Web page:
The Magic of Corporate Talent & Workplace Culture

Building a Great Culture takes work & resources but it is worth it. Go from a commanding and controlling culture to one of real engagement, if you already have an engaging culture, let us uncover the blind spots that still exists and create a breakthrough in performance. rediscover the magic of your talent.

Bring all of you to work, your heart, love, strengths, talent, compassion, energy, etc. We are strong beyond imagination, we can create and generate more than we can imagine, but we must get the things out of our way that stop us and bring our strengths forth.

Think of something you want to improve about yourself. How would you categorize the thing you chose: Is it a strength or a weakness?

In all likelihood, you chose a weakness. A study from 2016 found that we tend to see weaknesses as more changeable than strengths—which means we’re more inclined to try to improve where we’re weak. But various studies have shown that when we focus on developing our strengths, we grow faster than when trying to improve our weaknesses. Plus, people who use their strengths are happier, less stressed, and more confident.

So to grow professionally and personally, it’s not enough to identify your strengths and use them. You also need to believe that those strengths can be improved.

Sometimes you have to look at things a little deeper to find your strengths.

Think about how different activities make you feel

In his book Go Put Your Strengths to Work, Marcus Buckingham says we often identify our strengths and weaknesses in the wrong way. We think of strengths as things we’re good at and weaknesses as things we’re bad at.

But a better way to think of strengths and weaknesses, Buckingham argues, is to figure out what energizes us. Strengths make us feel strong; weaknesses make us feel weak. So, he says, one way to identify your strengths is to think about how activities make you feel. Something is a strength if:

  • It makes you feel successful.
  • You’re drawn to it, even if you don’t know why.
  • It fully engages you; when doing it, you often find yourself in a flow state.
  • After doing the activity, you feel energized, fulfilled, and powerful.

It’s definitely possible to be good at something you hate doing, but that’s not the type of strength you necessarily want to improve. Instead, think of the things that energize and excite you—even if you don’t excel at them yet. Those may be the strengths you set out to develop and grow.

only 17 percent of people say that they spend most of their time at work playing to their strengths. While you might not be able to go to your boss and create your own role that’s solely focused on your strengths, Buckingham suggests the following:

  • “Push the people at work toward your strengths and away from your weaknesses.”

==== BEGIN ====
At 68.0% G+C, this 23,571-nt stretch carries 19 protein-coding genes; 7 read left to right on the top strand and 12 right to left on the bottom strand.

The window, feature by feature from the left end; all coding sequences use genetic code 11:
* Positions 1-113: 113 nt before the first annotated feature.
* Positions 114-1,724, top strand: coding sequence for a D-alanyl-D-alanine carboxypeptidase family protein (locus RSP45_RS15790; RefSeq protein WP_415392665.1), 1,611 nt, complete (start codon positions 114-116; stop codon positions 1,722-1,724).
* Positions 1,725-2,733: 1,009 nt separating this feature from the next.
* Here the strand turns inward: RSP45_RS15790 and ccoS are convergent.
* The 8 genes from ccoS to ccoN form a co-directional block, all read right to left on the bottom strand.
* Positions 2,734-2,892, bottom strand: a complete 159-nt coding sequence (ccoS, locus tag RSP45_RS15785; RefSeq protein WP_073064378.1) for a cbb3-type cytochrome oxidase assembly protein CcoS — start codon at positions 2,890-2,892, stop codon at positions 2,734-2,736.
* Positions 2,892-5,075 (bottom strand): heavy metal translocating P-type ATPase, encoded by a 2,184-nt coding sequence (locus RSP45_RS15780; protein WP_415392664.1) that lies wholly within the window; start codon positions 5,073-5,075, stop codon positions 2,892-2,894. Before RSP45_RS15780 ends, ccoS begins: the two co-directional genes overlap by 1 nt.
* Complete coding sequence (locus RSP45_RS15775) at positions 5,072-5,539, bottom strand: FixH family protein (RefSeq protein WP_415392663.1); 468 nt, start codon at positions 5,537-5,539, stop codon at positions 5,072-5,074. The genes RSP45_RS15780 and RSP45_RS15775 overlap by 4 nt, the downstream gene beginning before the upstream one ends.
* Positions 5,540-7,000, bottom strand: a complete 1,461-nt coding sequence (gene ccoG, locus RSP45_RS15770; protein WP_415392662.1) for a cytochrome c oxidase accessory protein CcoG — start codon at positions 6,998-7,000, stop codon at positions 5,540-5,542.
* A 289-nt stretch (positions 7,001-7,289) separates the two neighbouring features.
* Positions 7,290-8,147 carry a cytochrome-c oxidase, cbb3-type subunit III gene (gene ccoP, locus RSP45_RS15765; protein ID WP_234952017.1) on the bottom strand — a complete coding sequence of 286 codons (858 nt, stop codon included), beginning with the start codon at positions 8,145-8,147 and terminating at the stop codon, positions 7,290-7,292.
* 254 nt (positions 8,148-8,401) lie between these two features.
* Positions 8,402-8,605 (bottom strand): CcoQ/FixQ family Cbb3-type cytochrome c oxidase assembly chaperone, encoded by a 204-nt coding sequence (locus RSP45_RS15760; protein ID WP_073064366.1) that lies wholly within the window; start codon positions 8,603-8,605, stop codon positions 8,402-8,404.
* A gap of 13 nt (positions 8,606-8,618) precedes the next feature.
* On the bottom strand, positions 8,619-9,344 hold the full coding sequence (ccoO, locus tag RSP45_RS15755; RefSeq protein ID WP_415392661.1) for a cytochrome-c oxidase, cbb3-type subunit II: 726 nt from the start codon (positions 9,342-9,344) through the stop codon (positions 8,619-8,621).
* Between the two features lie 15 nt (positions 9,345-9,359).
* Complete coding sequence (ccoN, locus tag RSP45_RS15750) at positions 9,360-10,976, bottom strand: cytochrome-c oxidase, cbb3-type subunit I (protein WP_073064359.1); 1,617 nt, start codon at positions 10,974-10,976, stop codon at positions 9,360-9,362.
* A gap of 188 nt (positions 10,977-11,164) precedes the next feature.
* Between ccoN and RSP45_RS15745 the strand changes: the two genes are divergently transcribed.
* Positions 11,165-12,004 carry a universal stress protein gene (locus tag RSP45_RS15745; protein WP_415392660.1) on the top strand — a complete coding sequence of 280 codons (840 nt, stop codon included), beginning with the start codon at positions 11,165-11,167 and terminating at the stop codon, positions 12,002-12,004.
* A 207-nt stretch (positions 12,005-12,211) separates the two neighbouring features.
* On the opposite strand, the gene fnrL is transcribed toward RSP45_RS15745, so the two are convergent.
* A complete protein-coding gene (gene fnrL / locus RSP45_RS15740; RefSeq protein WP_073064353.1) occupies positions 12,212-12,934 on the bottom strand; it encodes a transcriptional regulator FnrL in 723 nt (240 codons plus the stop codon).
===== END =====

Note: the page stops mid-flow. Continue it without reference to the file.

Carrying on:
• “Push for more training around your strengths.”
  • “Push for inclusion on teams or projects that could really use your strengths.”
  • “Push to spend time with colleagues who share one of your strengths and are even more adept than you at applying it.”

At the beginning of every week, he says, think about ways you can use your strengths a little more than you did the previous week. By doing so, you can grow the percentage of time you spend on your strengths at work gradually over time.

After all, the more you use your strengths at work, the more people will recognize you for those strengths—and they may even start coming to you anytime there’s a need for someone with your unique skill set.

great workplaces are not created through a particular set of benefits that are unique to a particular industry, limited to public or private organizations, or the advantages of large or small organizations. Instead, universally, a Great Place to Work for All is one where employees trust the people they work with, have pride in the work they do, and enjoy the people they work with.

Business leaders’ paths to success are quickly evolving. Changes happen faster, information moves rapidly with more transparency than ever before, and technology gives any customer or employee the power to be heard worldwide in an instant. These are the unique challenges of our times. And the best leaders are responding.

So what’s needed to succeed in the new business frontier? A Great Place to Work For All has six components we now measure: Values, Innovation, Financial Growth, Leadership Effectiveness, Maximizing Human Potential, and Trust. The key to business success is maximizing human potential, accomplished through leadership effectiveness, values, and trust. Get those pieces right, and you will see innovation and financial growth. To determine the rankings for this year’s list of the Fortune 100 Best Companies to Work For, we scored each company on these six components after reviewing their employee surveys and culture audit.

while trust fuels business performance at great workplaces, “For All” accelerates it.